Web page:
EghtesadOnline: A total of $312 million were allocated by the Central Bank of Iran to people traveling abroad in the roughly three months that has passed since the Iranian government decided to unify the country's dual foreign exchange rates.
This was doled out to outbound travelers from April 9–the day the government unified foreign exchange rates and set the US dollar rate at 42,000 rials and started allocating travel currency–to July 14, IRNA cited the figure disclosed by CBI.
IRNA says foreign exchange allocated to car importers, which issue has become controversial, was equal to €121 million during the same period.
Either way, this figure may very well be the final volume of cheap travel currency allocated since the whole policy has been under fire from the start and may be subject to imminent change, according to Financial Tribune.
On Monday, Yonathan Betkolia, a member of Majlis Development Commission, claimed that months-long negotiations with the central bank have borne fruit and the monetary regulator will revise its foreign travel currency policy as early as next week.
A day earlier, Ali Asghar Mounesan, the head of Iran's Cultural Heritage, Handicrafts and Tourism Organization, criticized the government policy and said in the latest negotiations between his organization and the central bank, "it was agreed to reconsider and finalize the issue this week”.
Long queues of applicants were formed, despite the government's repeated reassurance that it will meet foreign travel currency needs. Even strict limitations such as the low amount of allocated currency and required documents failed to deter applicants.
Outbound travelers are currently eligible to receive up to €500 for travels to neighboring or allied countries. The list of neighboring states includes Armenia, Azerbaijan, Belarus, Estonia, Lithuania, Latvia, Georgia, Kazakhstan, Kyrgyzstan, Moldavia, Russia, Tajikistan, Turkmenistan, Ukraine, Uzbekistan, Turkey, Afghanistan, Bahrain, Qatar, Kuwait, Pakistan, Oman, the UAE and Cyprus.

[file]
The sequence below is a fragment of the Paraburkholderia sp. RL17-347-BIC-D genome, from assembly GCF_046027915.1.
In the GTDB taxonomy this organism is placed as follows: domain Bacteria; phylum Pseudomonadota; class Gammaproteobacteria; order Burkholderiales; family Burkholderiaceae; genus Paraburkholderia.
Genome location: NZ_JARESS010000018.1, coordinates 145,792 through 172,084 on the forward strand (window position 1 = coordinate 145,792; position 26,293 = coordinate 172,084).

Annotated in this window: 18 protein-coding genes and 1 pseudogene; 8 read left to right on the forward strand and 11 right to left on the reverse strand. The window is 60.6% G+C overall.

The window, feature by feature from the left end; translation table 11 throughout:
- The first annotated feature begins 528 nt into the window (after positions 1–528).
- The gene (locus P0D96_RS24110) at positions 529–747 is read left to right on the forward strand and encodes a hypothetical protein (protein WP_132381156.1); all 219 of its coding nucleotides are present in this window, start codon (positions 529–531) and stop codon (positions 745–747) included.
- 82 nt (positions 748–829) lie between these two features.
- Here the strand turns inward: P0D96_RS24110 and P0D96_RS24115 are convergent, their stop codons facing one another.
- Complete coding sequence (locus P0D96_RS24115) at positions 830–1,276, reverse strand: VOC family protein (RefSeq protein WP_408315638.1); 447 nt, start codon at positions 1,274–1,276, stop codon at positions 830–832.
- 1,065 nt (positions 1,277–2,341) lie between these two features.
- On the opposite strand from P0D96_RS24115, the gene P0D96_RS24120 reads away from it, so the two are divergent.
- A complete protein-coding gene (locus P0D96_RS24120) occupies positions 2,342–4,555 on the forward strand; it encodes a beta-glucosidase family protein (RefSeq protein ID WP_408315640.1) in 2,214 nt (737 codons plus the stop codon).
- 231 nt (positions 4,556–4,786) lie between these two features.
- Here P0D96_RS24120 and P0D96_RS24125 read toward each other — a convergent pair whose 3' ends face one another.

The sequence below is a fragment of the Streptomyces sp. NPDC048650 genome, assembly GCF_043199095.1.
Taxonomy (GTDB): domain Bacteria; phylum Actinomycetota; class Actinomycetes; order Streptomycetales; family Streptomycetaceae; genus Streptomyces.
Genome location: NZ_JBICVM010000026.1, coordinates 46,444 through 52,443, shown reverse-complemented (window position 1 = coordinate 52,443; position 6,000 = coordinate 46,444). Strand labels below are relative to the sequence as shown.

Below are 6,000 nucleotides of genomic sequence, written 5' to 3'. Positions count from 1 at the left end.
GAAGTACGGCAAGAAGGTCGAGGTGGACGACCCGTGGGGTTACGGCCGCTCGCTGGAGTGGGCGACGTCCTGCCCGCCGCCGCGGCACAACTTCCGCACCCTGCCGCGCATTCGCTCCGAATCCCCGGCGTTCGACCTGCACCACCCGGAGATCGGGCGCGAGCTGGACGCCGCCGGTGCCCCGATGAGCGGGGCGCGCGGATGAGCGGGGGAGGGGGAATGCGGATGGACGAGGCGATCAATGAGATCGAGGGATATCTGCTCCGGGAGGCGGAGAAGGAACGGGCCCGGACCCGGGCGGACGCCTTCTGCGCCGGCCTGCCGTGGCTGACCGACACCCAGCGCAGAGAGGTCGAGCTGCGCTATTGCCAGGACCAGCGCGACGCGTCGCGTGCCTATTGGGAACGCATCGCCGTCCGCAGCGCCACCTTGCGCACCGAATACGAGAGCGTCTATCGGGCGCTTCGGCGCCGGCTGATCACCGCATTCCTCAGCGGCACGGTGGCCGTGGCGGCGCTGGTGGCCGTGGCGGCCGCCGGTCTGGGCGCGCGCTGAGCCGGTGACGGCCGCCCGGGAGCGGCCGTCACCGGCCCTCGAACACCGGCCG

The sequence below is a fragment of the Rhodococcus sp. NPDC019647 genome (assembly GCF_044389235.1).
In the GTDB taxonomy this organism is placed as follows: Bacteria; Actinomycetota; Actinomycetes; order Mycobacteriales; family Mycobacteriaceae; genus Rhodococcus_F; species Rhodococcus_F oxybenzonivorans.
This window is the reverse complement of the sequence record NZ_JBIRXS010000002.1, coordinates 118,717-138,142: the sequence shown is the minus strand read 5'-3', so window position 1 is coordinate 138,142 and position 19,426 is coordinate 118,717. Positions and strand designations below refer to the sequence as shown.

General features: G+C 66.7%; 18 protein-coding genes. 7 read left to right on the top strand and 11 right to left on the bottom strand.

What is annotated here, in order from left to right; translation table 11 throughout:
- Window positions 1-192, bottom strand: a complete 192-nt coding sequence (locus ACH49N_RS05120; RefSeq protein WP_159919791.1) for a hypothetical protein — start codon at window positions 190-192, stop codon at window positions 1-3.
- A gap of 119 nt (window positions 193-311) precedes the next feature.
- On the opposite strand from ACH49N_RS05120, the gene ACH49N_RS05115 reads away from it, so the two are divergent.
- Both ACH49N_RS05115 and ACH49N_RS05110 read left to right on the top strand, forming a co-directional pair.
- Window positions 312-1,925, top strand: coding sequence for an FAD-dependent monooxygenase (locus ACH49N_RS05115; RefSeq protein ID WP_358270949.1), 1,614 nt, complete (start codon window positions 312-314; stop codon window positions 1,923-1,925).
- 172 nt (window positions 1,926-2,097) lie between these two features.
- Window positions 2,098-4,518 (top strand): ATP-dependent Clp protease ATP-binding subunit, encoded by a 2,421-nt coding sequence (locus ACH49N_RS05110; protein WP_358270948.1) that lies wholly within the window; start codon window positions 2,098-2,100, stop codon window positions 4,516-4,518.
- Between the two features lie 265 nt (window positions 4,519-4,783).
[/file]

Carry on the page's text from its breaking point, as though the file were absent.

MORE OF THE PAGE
Travels to all other countries are eligible to receive €1,000 with the exception of Iraq, for which travelers can receive 250,000 Iraqi dinars.
If the subsidized travel currency is eliminated altogether, a lot of Iranians will find it much difficult to travel abroad since the black market rate of the US dollar currently stands at 81,500 rials, almost twice the government-unified rate.
However, a large number of pundits and officials have called for the removal of cheap travel currency, since it has prepared the ground for speculative activities as some tour operators and airlines started taking advantage of the situation and in part because of the country's limited reserves.
"Giving currency to travelers is essentially wrong and only encourages people to make foreign travels," Asghar Samiei, the former head of the Association of Bureaux de Change Operators of Iran, told IRNA.
"When the foreign currency reserves of the country are limited, their expenditure must also be undertaken very carefully, not by creating a kind of rent for the middle-class or the wealthy compared to other strata of the society," he said.
In the same vein, Jabbar Kouchakinejad, the head of the cultural and tourism faction of the parliament, also believes that subsidized currency must only be allocated to patients seeking foreign treatment, students living abroad and traders.
"It is better that both officials and the people refrain from traveling abroad as we're facing an economic war," he said. "That's why abolishing the travel currency is one of the ways of reducing non-essential foreign travels."